E3 2017: How Call of Duty: WWII and its campaign aim to return to the old days

It's hard to believe that a full decade has passed since the last time Call of Duty stepped into the trenches of World War II. It's how Infinity Ward and Treyarch made their names, well before they ever stepped into the modern day. Now Activision is giving Sledgehammer Games the chance to put its own stamp on the massive global conflict and it's an opportunity the studio is relishing.

As E3 2017 gets underway, Shacknews had the opportunity to check out closed-door footage of Call of Duty: WWII. More than a step into the future, it's starting to feel like a walk down memory lane.

The first thing to note is players are being returned to the European Theater, fighting on the side of the Allies during 1940 to 1945. The campaign goes back to the "band of brothers" tale of comradery, placing a focus on what it's like to be a part of a squad. Players take the role of Red Daniels, a bright-eyed First Infantry Division recruit with a desire to fight on the side of good. Sledgehammer notes that players will follow multiple characters over the course of the campaign, including members of the British forces and the French resistance. The idea is to convey the effects of the conflict on everyone embroiled in it, beyond the fighters, with Sledgehammer taking particular pride in using "a multinational cast of characters."

The campaign demo began in Marigny, one of the early stages. The presentation is like riding a bike, with gunfire and bombs dropping everywhere. The first objective is to capture a nearby church off in the distance, in order to provide cover fire. Red and his squadmates (each with their own health bar) inch their way towards the church, taking house by house. The enemy AI will exercise different tactics as they provide resistance. Some will hide behind doors and attempt an ambush. Others will knock over tables and use them for cover.

As the church comes closer into view, enemy backup will ride in on vehicles and provide suppressive fire. The idea becomes to slowly crawl towards the vehicle and clear it out before commandeering it to pick off any nearby Axis forces. Once the area is clear, it's time to head into the church. Prior to entering, a button press allows Red to ask one of his teammates for a first aid kit. A first aid kit is tossed his way, helpful because there is no regenerating health in this iteration of Call of Duty.

The church is in ruins, dilapidated and ravaged by the fighting. It also turns out that the church isn't clear, as enemy forces open fire from the distance. A different enemy type walks in wielding a flamethrower. Red and company take cover and take him out, but not before the flamethrower disrupts the environment, causing several structures to collapse and create dangerous hazards.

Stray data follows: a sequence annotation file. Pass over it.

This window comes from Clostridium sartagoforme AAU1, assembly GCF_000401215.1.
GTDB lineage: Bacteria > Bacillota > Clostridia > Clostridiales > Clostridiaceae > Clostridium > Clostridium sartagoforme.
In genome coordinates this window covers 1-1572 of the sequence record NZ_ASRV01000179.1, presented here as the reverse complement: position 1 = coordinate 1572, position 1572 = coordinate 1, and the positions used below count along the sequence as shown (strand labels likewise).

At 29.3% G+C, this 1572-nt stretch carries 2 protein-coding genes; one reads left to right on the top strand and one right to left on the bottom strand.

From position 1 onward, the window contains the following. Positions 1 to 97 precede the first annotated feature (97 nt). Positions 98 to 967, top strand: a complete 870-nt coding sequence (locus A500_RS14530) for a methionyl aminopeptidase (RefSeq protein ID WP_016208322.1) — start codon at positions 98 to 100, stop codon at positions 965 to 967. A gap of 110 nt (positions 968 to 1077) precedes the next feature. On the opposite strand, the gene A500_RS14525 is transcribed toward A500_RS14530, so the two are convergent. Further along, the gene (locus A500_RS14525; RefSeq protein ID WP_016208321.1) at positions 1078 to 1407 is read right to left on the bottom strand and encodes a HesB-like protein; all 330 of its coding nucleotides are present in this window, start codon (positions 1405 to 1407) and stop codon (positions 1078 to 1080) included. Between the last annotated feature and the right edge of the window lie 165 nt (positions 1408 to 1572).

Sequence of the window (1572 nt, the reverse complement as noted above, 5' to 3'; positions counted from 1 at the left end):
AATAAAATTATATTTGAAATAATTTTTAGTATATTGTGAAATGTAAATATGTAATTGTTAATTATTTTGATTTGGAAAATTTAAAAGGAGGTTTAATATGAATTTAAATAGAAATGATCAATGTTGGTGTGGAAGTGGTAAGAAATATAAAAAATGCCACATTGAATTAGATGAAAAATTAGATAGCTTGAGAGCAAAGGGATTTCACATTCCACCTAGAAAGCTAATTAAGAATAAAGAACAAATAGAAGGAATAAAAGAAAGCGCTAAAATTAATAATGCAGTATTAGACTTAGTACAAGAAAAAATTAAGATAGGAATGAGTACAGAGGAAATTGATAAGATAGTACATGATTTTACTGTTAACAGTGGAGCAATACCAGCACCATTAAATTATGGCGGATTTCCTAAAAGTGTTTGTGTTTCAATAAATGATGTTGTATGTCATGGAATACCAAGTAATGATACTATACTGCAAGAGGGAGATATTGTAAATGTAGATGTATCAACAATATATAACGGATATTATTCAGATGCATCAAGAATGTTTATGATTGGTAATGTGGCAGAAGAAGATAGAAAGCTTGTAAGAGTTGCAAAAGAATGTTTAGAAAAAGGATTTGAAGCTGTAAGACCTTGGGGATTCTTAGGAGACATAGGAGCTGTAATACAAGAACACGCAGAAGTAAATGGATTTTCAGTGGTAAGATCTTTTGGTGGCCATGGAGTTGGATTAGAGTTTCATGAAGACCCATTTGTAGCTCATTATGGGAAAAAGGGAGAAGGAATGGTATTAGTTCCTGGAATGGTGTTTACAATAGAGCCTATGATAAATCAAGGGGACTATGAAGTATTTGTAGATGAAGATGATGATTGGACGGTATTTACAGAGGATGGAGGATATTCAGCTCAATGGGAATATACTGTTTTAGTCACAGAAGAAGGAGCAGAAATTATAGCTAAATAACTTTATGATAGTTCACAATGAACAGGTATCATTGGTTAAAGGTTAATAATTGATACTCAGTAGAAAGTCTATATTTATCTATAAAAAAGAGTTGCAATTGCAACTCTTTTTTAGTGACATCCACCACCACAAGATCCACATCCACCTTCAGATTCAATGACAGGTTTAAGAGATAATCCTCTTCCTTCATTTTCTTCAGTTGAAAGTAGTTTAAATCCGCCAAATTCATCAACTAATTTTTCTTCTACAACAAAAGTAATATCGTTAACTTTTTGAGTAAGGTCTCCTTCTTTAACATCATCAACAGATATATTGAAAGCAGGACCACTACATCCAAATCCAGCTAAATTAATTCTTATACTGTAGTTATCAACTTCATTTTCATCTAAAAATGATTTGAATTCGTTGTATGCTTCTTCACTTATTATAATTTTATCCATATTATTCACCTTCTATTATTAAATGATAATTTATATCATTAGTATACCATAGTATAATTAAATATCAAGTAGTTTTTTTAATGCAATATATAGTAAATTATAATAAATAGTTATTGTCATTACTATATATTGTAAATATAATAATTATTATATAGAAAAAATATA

Then comes time to climb the bell tower and provide cover fire to allied troops below. Allies have their own health bars to supplement the objective. This sequence doesn't last long before the church gets bombed and it starts falling apart. This is also a solid display of just how violent WWII gets, as we get a good view of one of Red's squad mates, who gets his torso completely blown off. The demo ends with a harrowing escape from the collapsing church, complete with the shaky cam sequences that have become a staple of CoD campaigns.

Those looking to get a look at a different side of the WWII conflict can jump into multiplayer. Activision debuted the first footage of WWII's multiplayer during Monday night's PlayStation press conference, but beyond that, Sledgehammer is approaching things differently this time around. Create-A-Class is going out the window in favor of Divisions, which will place players in one of five different training divisions. Each division will offer a different play style and its own distinct weapons. This will pave the way for War, which will offer an asymmetrical approach to the conflict with team-based objectives. Look for more details on WWII's multiplayer over the course of the E3 week.

No details were offered on the upcoming Zombies mode. Look for more information in the coming months, though founders Glen Schofield and Michael Condrey did offer a single morsel of info, noting that they hope to combine the Treyarch Zombies experience with an atmosphere similar to the old Dead Space franchise.

Look for more on Call of Duty: WWII in the weeks ahead. Activision and Sledgehammer take the series back to its roots on November 3.

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